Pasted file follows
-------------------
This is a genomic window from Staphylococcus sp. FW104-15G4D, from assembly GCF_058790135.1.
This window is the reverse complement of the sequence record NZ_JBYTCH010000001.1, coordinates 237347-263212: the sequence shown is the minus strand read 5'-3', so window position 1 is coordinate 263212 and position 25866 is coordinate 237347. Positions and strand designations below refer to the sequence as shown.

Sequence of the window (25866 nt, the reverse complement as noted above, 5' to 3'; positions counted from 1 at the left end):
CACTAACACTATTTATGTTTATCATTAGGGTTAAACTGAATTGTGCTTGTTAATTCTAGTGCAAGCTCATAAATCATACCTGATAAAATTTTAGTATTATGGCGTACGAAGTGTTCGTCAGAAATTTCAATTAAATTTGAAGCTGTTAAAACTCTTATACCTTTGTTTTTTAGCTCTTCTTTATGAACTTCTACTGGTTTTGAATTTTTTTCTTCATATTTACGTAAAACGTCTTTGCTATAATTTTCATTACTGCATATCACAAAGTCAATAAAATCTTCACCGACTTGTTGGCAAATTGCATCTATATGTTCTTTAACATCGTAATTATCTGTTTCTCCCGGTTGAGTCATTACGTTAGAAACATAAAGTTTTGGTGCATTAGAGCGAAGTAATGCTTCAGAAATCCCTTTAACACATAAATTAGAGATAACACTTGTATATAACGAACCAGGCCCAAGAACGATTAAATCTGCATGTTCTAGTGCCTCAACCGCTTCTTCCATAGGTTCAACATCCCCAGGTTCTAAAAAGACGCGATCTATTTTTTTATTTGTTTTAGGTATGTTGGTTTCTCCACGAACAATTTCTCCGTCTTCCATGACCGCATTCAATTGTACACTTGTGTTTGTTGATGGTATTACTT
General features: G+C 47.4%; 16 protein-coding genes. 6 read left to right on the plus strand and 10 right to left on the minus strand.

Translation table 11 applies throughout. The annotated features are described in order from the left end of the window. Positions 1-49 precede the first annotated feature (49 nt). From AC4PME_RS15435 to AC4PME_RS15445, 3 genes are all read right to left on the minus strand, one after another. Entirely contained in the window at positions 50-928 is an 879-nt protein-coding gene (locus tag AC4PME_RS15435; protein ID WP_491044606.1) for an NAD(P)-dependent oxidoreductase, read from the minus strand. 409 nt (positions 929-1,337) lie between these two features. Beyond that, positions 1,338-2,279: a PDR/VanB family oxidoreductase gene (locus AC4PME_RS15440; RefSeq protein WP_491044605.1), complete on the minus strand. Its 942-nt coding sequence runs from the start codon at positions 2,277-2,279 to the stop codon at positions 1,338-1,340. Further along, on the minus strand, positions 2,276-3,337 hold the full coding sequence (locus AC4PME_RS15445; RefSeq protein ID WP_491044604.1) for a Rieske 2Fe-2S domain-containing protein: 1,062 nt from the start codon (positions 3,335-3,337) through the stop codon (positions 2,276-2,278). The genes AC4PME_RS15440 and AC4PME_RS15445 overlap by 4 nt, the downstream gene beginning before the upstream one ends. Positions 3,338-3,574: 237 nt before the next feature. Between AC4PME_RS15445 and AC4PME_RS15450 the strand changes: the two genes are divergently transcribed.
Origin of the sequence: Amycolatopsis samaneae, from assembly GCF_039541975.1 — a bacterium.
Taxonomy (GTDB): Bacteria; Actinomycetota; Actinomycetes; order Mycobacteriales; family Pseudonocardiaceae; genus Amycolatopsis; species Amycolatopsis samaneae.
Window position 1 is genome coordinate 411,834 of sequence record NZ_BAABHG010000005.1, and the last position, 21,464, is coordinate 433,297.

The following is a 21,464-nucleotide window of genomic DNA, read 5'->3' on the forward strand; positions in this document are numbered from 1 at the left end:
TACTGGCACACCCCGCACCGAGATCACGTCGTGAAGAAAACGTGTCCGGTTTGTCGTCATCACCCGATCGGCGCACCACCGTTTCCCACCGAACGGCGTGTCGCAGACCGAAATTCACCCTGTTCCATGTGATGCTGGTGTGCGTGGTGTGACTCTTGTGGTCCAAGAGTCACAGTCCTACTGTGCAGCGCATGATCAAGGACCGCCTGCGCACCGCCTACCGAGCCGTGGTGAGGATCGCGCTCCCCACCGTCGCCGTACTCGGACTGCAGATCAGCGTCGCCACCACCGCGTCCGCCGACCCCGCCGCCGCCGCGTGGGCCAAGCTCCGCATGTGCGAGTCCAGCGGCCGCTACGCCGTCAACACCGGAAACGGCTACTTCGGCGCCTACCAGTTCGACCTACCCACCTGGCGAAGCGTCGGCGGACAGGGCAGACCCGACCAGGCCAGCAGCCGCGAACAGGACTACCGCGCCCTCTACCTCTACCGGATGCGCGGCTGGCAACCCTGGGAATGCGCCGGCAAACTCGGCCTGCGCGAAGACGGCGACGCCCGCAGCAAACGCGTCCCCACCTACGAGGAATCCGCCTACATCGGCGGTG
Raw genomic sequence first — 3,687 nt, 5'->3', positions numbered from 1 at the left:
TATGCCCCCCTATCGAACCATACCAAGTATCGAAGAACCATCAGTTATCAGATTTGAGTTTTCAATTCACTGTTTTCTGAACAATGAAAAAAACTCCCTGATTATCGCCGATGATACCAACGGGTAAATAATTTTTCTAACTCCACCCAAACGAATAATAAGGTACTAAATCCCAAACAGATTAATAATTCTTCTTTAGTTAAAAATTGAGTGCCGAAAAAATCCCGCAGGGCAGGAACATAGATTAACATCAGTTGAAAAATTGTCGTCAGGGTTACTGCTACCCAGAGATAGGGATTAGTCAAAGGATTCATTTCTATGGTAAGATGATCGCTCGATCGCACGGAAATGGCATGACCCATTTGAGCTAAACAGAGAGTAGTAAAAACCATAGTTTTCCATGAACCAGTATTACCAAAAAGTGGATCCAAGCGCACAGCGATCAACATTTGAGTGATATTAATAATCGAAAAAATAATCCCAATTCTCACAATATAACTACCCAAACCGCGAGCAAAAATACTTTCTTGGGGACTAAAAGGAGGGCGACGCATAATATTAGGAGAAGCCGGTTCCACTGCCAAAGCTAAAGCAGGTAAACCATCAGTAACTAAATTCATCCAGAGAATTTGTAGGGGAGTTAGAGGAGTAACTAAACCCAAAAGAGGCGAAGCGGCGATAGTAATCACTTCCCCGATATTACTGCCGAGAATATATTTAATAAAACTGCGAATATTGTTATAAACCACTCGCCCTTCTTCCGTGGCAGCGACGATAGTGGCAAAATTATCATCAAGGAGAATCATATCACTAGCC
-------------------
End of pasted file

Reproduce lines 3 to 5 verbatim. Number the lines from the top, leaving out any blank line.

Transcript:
Sequence of the window (25866 nt, the reverse complement as noted above, 5' to 3'; positions counted from 1 at the left end):
CACTAACACTATTTATGTTTATCATTAGGGTTAAACTGAATTGTGCTTGTTAATTCTAGTGCAAGCTCATAAATCATACCTGATAAAATTTTAGTATTATGGCGTACGAAGTGTTCGTCAGAAATTTCAATTAAATTTGAAGCTGTTAAAACTCTTATACCTTTGTTTTTTAGCTCTTCTTTATGAACTTCTACTGGTTTTGAATTTTTTTCTTCATATTTACGTAAAACGTCTTTGCTATAATTTTCATTACTGCATATCACAAAGTCAATAAAATCTTCACCGACTTGTTGGCAAATTGCATCTATATGTTCTTTAACATCGTAATTATCTGTTTCTCCCGGTTGAGTCATTACGTTAGAAACATAAAGTTTTGGTGCATTAGAGCGAAGTAATGCTTCAGAAATCCCTTTAACACATAAATTAGAGATAACACTTGTATATAACGAACCAGGCCCAAGAACGATTAAATCTGCATGTTCTAGTGCCTCAACCGCTTCTTCCATAGGTTCAACATCCCCAGGTTCTAAAAAGACGCGATCTATTTTTTTATTTGTTTTAGGTATGTTGGTTTCTCCACGAACAATTTCTCCGTCTTCCATGACCGCATTCAATTGTACACTTGTGTTTGTTGATGGTATTACTT
General features: G+C 47.4%; 16 protein-coding genes. 6 read left to right on the plus strand and 10 right to left on the minus strand.